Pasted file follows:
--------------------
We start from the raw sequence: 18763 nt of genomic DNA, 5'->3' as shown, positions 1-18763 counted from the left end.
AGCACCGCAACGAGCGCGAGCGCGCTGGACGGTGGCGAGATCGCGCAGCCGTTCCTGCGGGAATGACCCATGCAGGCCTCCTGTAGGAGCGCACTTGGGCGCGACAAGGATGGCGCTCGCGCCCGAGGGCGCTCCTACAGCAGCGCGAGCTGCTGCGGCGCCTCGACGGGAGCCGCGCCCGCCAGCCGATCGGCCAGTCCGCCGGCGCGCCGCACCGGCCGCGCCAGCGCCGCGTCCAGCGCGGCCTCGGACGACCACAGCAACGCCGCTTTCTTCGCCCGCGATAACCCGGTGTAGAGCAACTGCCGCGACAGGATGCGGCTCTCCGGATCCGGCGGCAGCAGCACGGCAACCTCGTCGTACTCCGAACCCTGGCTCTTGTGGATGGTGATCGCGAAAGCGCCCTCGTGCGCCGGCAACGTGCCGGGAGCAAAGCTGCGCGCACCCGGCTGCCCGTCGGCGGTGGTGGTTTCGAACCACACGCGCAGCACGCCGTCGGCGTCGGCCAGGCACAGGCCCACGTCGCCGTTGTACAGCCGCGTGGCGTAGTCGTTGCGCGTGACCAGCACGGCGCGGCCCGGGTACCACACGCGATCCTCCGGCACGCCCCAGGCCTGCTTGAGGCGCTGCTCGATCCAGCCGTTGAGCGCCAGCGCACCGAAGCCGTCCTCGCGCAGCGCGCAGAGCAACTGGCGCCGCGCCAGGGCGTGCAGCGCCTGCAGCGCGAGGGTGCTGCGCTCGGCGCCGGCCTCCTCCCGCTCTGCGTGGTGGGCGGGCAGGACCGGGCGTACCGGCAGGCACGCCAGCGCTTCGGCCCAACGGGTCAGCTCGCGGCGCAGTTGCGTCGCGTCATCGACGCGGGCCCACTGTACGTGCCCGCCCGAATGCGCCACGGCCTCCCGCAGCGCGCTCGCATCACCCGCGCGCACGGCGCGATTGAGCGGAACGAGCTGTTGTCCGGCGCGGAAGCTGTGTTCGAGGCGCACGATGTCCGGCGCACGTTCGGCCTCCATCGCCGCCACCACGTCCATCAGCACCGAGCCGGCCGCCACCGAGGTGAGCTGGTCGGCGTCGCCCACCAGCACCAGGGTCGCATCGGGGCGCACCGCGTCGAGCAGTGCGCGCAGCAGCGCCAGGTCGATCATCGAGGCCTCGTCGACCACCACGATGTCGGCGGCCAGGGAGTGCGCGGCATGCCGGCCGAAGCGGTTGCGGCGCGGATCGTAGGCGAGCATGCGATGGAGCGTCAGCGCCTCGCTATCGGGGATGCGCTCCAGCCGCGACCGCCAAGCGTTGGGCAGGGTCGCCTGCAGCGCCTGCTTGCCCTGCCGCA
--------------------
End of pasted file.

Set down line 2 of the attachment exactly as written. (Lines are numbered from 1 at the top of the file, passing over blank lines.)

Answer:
AGCACCGCAACGAGCGCGAGCGCGCTGGACGGTGGCGAGATCGCGCAGCCGTTCCTGCGGGAATGACCCATGCAGGCCTCCTGTAGGAGCGCACTTGGGCGCGACAAGGATGGCGCTCGCGCCCGAGGGCGCTCCTACAGCAGCGCGAGCTGCTGCGGCGCCTCGACGGGAGCCGCGCCCGCCAGCCGATCGGCCAGTCCGCCGGCGCGCCGCACCGGCCGCGCCAGCGCCGCGTCCAGCGCGGCCTCGGACGACCACAGCAACGCCGCTTTCTTCGCCCGCGATAACCCGGTGTAGAGCAACTGCCGCGACAGGATGCGGCTCTCCGGATCCGGCGGCAGCAGCACGGCAACCTCGTCGTACTCCGAACCCTGGCTCTTGTGGATGGTGATCGCGAAAGCGCCCTCGTGCGCCGGCAACGTGCCGGGAGCAAAGCTGCGCGCACCCGGCTGCCCGTCGGCGGTGGTGGTTTCGAACCACACGCGCAGCACGCCGTCGGCGTCGGCCAGGCACAGGCCCACGTCGCCGTTGTACAGCCGCGTGGCGTAGTCGTTGCGCGTGACCAGCACGGCGCGGCCCGGGTACCACACGCGATCCTCCGGCACGCCCCAGGCCTGCTTGAGGCGCTGCTCGATCCAGCCGTTGAGCGCCAGCGCACCGAAGCCGTCCTCGCGCAGCGCGCAGAGCAACTGGCGCCGCGCCAGGGCGTGCAGCGCCTGCAGCGCGAGGGTGCTGCGCTCGGCGCCGGCCTCCTCCCGCTCTGCGTGGTGGGCGGGCAGGACCGGGCGTACCGGCAGGCACGCCAGCGCTTCGGCCCAACGGGTCAGCTCGCGGCGCAGTTGCGTCGCGTCATCGACGCGGGCCCACTGTACGTGCCCGCCCGAATGCGCCACGGCCTCCCGCAGCGCGCTCGCATCACCCGCGCGCACGGCGCGATTGAGCGGAACGAGCTGTTGTCCGGCGCGGAAGCTGTGTTCGAGGCGCACGATGTCCGGCGCACGTTCGGCCTCCATCGCCGCCACCACGTCCATCAGCACCGAGCCGGCCGCCACCGAGGTGAGCTGGTCGGCGTCGCCCACCAGCACCAGGGTCGCATCGGGGCGCACCGCGTCGAGCAGTGCGCGCAGCAGCGCCAGGTCGATCATCGAGGCCTCGTCGACCACCACGATGTCGGCGGCCAGGGAGTGCGCGGCATGCCGGCCGAAGCGGTTGCGGCGCGGATCGTAGGCGAGCATGCGATGGAGCGTCAGCGCCTCGCTATCGGGGATGCGCTCCAGCCGCGACCGCCAAGCGTTGGGCAGGGTCGCCTGCAGCGCCTGCTTGCCCTGCCGCA